A new way of living

Once word spread about the newly built Rose Seidler House in 1950, it was the ‘most talked about house in Sydney’. Seventy years on, it's impossible to deny the strength and daring of Seidler's vision.

When designing a house, the contemporary architect thinks of an 'environment for living' rather than of empty box-like rooms ... he designs actual spaces in the interior for specific purposes and designs the furnishings and equipment that go into them.1

Harry Seidler, 1952

By the time Rose and Max Seidler moved in to their new home in late 1950, it was the ‘most talked about house in Sydney’.2 Designed by their son Harry, the house was his first commission in Australia yet it seemed almost from another world. Hovering at the edge of the bush, its stark, cube-like form sent shockwaves through the leafy tranquility of Sydney’s upper north shore, then still more rural than suburban.

Sydney at the time was emerging from decades of restrictions and shortages following the depression and war years, and a fresh optimism was spreading through the housing industry. Arriving from New York (via Brazil), the young Harry Seidler was one of a number of architects exploring a new kind of architecture that looked to the future rather than to the traditions of the past. Seidler shared with them a concern for simplicity and function, for undecorated materials, and for new kinds of relationships between built forms and the landscape and in the arrangement of internal spaces. Yet as expressed in the Rose Seidler House, the strength and daring of Seidler’s vision was unique, and it both excited and divided the profession as much as the public.

Seidler’s holistic approach determined the use of form, space, materials, colour, fittings, interiors and landscaping, with the site itself integral to the design and the way of living it would enable. Describing the secluded, rocky site on the edge of Ku-ring-gai Chase, Seidler recalled:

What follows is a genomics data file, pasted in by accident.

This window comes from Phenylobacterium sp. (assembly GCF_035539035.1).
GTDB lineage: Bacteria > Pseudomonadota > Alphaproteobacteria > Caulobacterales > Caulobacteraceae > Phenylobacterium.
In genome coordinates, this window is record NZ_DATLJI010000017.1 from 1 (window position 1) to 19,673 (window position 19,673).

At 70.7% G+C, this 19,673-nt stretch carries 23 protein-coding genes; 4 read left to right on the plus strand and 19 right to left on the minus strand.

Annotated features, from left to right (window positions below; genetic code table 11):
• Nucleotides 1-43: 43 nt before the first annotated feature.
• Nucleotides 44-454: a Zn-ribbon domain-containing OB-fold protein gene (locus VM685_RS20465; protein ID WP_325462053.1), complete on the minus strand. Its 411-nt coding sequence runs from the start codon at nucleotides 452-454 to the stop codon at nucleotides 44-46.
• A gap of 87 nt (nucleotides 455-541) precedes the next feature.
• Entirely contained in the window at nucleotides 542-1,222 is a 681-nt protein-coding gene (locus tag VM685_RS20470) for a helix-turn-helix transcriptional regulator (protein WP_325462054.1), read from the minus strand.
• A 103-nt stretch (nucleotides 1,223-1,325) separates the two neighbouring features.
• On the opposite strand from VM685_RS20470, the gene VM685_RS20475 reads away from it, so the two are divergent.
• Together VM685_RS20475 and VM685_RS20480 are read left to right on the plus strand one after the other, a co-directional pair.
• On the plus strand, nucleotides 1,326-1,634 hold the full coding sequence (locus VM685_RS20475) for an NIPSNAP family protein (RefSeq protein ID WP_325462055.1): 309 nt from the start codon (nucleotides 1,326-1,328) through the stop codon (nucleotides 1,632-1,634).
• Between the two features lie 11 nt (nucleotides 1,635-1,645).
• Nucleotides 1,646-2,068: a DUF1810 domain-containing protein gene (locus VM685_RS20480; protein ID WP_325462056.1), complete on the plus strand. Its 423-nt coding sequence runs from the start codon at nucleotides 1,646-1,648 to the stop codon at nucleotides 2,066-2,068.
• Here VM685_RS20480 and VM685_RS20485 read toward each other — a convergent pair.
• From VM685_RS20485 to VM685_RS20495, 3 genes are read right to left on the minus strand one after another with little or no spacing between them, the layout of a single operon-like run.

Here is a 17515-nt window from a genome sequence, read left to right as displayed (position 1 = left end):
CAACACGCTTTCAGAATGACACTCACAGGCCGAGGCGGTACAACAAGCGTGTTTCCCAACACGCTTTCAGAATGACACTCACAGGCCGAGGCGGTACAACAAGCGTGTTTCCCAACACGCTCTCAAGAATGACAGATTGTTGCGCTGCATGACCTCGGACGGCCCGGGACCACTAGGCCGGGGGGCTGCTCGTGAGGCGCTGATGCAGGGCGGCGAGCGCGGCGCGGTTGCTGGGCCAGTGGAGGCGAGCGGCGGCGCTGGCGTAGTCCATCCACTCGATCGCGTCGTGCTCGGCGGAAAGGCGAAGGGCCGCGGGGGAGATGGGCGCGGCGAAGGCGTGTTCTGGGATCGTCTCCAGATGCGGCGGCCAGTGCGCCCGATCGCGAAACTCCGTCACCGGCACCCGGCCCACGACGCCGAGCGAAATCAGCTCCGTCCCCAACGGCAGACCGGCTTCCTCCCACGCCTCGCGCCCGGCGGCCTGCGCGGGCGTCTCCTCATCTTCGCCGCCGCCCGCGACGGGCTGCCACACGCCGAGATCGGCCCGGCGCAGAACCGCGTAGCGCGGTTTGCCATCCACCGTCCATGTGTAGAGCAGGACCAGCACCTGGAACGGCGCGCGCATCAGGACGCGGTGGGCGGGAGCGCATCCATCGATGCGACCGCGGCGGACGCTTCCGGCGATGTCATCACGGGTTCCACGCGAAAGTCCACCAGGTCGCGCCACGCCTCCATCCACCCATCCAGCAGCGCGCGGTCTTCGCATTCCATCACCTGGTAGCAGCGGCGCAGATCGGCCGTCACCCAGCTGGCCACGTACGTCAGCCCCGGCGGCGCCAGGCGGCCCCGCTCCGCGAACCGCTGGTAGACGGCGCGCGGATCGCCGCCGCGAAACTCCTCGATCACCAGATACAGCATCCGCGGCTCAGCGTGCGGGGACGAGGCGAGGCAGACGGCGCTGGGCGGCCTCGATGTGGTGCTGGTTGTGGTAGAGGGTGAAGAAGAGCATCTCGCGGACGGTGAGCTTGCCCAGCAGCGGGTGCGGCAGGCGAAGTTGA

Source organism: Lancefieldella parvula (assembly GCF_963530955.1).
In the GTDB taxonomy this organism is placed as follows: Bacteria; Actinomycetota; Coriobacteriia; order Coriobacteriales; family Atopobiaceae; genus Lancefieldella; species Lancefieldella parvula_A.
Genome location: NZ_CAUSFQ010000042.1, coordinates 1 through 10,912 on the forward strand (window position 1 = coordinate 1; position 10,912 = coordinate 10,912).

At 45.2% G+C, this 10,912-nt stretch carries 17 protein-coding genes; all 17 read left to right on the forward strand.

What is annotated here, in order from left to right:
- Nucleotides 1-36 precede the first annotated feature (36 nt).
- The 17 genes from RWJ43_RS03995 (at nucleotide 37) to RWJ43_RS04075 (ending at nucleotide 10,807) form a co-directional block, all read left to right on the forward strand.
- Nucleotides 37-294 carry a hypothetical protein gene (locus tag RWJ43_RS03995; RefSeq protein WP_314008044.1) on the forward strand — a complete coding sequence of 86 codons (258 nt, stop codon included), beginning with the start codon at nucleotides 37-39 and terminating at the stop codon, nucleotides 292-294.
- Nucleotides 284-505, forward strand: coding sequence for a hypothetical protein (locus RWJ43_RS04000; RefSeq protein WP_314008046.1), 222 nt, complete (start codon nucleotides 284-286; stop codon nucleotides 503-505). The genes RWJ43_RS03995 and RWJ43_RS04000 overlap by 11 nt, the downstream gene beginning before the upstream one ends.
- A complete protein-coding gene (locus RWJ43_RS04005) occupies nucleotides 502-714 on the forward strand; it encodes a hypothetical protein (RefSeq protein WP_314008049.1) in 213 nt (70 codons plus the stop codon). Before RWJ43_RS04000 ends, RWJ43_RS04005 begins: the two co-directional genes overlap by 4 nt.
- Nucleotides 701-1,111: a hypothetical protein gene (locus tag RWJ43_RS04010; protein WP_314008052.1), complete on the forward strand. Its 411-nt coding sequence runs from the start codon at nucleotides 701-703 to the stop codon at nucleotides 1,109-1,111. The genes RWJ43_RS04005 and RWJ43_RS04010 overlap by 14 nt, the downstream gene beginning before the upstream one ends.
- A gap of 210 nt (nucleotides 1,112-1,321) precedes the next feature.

Of course she [Rose] brought her friends here and they all said you’re crazy … you can’t dig yourself away out [there]. Mind you there was nothing there … Clissold Road didn’t exist – nobody was there – all it was, was a rough unmade road and flanked on both sides of the approach here were market gardens where people were growing vegetables, but once you came in it was a really wonderful enclave.3

Harry Seidler, 2001

Harry Seidler

Harry Seidler was born in Vienna in 1923, the younger of Rose and Max Seidler’s two sons. With the Nazi occupation of Austria in 1938, at the age of 15 Harry joined his brother Marcell in England. There he studied building but following the appointment of Winston Churchill in May 1940, Harry and his brother were interned as ‘enemy aliens’ and shipped to a camp in Canada. When released on parole in late 1941, Harry was able to study architecture, at the University of Manitoba, Winnipeg, and later became a registered architect in Canada. He then won a scholarship to the Harvard Graduate School of Design, where he studied under the pioneering founder of the Bauhaus, émigré, Walter Gropius.

Harry graduated from Harvard in 1946, an enthusiastic and committed modernist. That same year his parents and brother migrated to Australia to join his paternal uncle Marcus, who had established a successful shirt-making business in Sydney. Harry, however, remained in New York, until his mother enticed him to Australia with the offer of designing and building a house for her and Max.

Harry arrived in Sydney in 1948, intending to remain only until the house was completed, but the architectural success that followed persuaded him to stay. In the decades that followed, he designed an extensive range of innovative, controversial and award-winning residential, commercial and public buildings, introducing uncompromising modern architecture and making a major contribution to Australian architecture.

The rectilinear form of the house is quite deliberate to be in strong contrast to the natural form of the land. I prefer to see beautiful nature – green trees and grass offset by a man-made geometric square. I think that contrast between nature and what is built is to me a source of what we call a tension.

Harry Seidler, 1952

A revolutionary design

​Seidler’s design for the Rose Seidler House overturned virtually every convention of suburban architecture in Australia. Rather than facing to the street, the house sits back from Clissold Road in the centre of the rugged bushland site. Six external doors give easy access to an outdoor area, while each room, with the exception of the bathrooms, has a view onto the bushland. In the service areas, glass extends up from waist height. In other areas, floor to ceiling glass allows panoramic views of the surrounding bushland, producing giant green views during the day while at night the curtains were drawn.